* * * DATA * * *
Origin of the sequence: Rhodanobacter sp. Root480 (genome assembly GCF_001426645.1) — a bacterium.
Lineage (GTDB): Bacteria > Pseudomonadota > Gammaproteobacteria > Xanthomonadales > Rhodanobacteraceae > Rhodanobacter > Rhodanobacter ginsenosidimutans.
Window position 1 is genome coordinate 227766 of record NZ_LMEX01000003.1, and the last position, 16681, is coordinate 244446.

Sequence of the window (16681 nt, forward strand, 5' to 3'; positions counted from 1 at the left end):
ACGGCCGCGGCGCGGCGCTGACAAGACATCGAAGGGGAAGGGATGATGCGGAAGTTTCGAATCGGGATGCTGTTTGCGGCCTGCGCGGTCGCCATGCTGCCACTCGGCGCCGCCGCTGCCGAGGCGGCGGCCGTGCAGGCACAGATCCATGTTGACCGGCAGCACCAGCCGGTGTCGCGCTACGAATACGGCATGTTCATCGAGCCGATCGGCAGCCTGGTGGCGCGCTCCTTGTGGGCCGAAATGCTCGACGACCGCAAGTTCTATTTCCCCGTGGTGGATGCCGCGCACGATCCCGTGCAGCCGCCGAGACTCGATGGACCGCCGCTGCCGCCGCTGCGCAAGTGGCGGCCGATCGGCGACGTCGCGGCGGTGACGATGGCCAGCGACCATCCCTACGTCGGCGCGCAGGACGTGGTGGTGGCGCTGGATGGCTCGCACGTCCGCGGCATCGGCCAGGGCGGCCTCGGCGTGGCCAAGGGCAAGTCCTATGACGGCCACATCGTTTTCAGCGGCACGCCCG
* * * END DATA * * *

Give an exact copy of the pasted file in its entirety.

Origin of the sequence: Rhodanobacter sp. Root480 (genome assembly GCF_001426645.1) — a bacterium.
Lineage (GTDB): Bacteria > Pseudomonadota > Gammaproteobacteria > Xanthomonadales > Rhodanobacteraceae > Rhodanobacter > Rhodanobacter ginsenosidimutans.
Window position 1 is genome coordinate 227766 of record NZ_LMEX01000003.1, and the last position, 16681, is coordinate 244446.

Sequence of the window (16681 nt, forward strand, 5' to 3'; positions counted from 1 at the left end):
ACGGCCGCGGCGCGGCGCTGACAAGACATCGAAGGGGAAGGGATGATGCGGAAGTTTCGAATCGGGATGCTGTTTGCGGCCTGCGCGGTCGCCATGCTGCCACTCGGCGCCGCCGCTGCCGAGGCGGCGGCCGTGCAGGCACAGATCCATGTTGACCGGCAGCACCAGCCGGTGTCGCGCTACGAATACGGCATGTTCATCGAGCCGATCGGCAGCCTGGTGGCGCGCTCCTTGTGGGCCGAAATGCTCGACGACCGCAAGTTCTATTTCCCCGTGGTGGATGCCGCGCACGATCCCGTGCAGCCGCCGAGACTCGATGGACCGCCGCTGCCGCCGCTGCGCAAGTGGCGGCCGATCGGCGACGTCGCGGCGGTGACGATGGCCAGCGACCATCCCTACGTCGGCGCGCAGGACGTGGTGGTGGCGCTGGATGGCTCGCACGTCCGCGGCATCGGCCAGGGCGGCCTCGGCGTGGCCAAGGGCAAGTCCTATGACGGCCACATCGTTTTCAGCGGCACGCCCG